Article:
|The need for a new method applicable also to single antiques|
The validity of spectroscopic wood-dating method is acknowledged by scientific organizations, associations of restorers and, increasingly, famous museums worldwide. In the 15 years of its existence, our laboratory has performed over 20,000 dating analyses both for research purposes and on behalf of third parties, each measurement confirming the reliability of the method or contributing to its improvement.
quest for a new method was begun in
1980 because existing methods, the C14
method and dendrochronology, owing to
their well-known intrinsic limitations,
could not provide certain results for
the scientific dating of the
approximately 1,000 wood antiques
belonging to the present Museo d'Arte
e Scienza. This situation was and
continues to be common to most
collectors of furniture, panel
paintings, musical instruments,
non-European art objects and so on.
|Testing the validity of the new method|
After 3 years of experimentation in effecting measurements and compiling tables for the calculation of age on the basis of spectroscopic frequencies, in 1994-1995 our laboratory approached some important international museums requesting their collaboration in testing the method and improving the tables for the dating of the wood of presumably antique objects. The proposal was favourably received. Six of these museums were invited to provide us with two types of wood samples: (A) Wood from objects of certain dating for the calibration of the tables. (B) Blind samples, without any indications of age, the spectroscopic dating of which permitted them to evaluate the validity and precision of the method. The results of these comparisons demonstrated the accuracy and reliability of spectroscopic dating and have been published.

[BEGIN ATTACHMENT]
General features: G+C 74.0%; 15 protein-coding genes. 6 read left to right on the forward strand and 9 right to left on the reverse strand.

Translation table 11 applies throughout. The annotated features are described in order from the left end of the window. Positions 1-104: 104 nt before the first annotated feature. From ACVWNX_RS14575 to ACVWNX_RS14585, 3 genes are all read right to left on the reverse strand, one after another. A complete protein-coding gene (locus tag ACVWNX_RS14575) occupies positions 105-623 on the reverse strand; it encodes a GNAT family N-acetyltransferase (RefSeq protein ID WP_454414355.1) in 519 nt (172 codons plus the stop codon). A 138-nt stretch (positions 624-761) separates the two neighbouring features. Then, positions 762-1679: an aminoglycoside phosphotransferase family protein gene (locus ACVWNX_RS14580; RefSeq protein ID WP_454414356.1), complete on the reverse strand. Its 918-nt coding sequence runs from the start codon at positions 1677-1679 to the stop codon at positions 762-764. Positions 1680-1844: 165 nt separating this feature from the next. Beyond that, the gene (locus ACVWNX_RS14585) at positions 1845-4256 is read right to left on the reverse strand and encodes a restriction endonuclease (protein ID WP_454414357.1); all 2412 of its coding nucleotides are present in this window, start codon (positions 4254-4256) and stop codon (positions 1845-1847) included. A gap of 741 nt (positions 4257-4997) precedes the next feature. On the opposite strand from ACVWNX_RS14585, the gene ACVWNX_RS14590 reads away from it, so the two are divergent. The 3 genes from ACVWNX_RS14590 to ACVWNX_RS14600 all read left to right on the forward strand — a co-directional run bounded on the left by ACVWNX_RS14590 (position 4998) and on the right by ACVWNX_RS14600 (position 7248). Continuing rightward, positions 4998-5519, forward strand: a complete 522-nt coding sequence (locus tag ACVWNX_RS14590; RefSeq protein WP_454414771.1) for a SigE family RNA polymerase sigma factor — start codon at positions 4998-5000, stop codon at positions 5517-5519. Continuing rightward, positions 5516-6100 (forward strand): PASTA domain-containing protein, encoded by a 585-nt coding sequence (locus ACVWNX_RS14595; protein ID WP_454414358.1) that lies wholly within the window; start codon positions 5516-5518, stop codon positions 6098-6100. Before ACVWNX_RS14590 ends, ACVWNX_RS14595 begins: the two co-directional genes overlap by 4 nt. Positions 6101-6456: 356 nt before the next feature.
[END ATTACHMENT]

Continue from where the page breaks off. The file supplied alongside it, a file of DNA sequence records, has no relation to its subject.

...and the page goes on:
(see also "Description of the Method", a paper presented to the AIC meeting in Miami 2002)
|Is spectroscopy a destructive method?||
scientific, manual and optical methods for the
ascertainment of authenticity require samples of the
material to be examined. These samples are normally very
small, weighing only a few milligrams, and their volume cannot be compared to the volumes of material destroyed by
insects, worms, corrosion, accidents etc.
|Is there any sense in determining age when use could have been made of wood that was already old?||
The use of old wood can be
detected quickly and easily by comparing the
spectroscopic results of the outer layer of the wood
with those of wood taken from inside the object.
|Is spectroscopic analysis inaccurate because chemical changes depend on the humidity and temperature of the environment?||
It is normal to pose this
kind of doubt. But wood is a very complex organic
material known for its extraordinary resistance to water
|Can the results of age dating be intentionally altered through manipulation of the wood?||
The possibility that
material has been manipulated must always be borne in
mind whenever determining the authenticity of an
object, and was our chief concern during early
experiments with spectroscopic dating.
|Is the Milan laboratory sufficiently well equipped?||
The Matthaes Foundation is
in a position to acquire the most modern instruments and
apply the most suitable methods.
|Are spectroscopic dating prices too low for scientific examinations?||
Spectroscopic dating is
carried out with instruments which are basic equipment
for the chemical industry and the health and research
|Are there known cases of erroneous measurements?||
Statistics tell us that about 60% of the antiques existing in the world are not authentic. Consequently 60% of dating should statistically not correspond to the presumed age. The fault is often attributed to the method.
|What legal value do scientific datings have?||
All the countries in the Western world have laws punishing the sale of fakes and forgeries. Courts rarely pronounce judgements, however, since so far judges have only had expert opinions to base themselves on. The reliability of spectroscopic dating allows judges to give a clear sentence.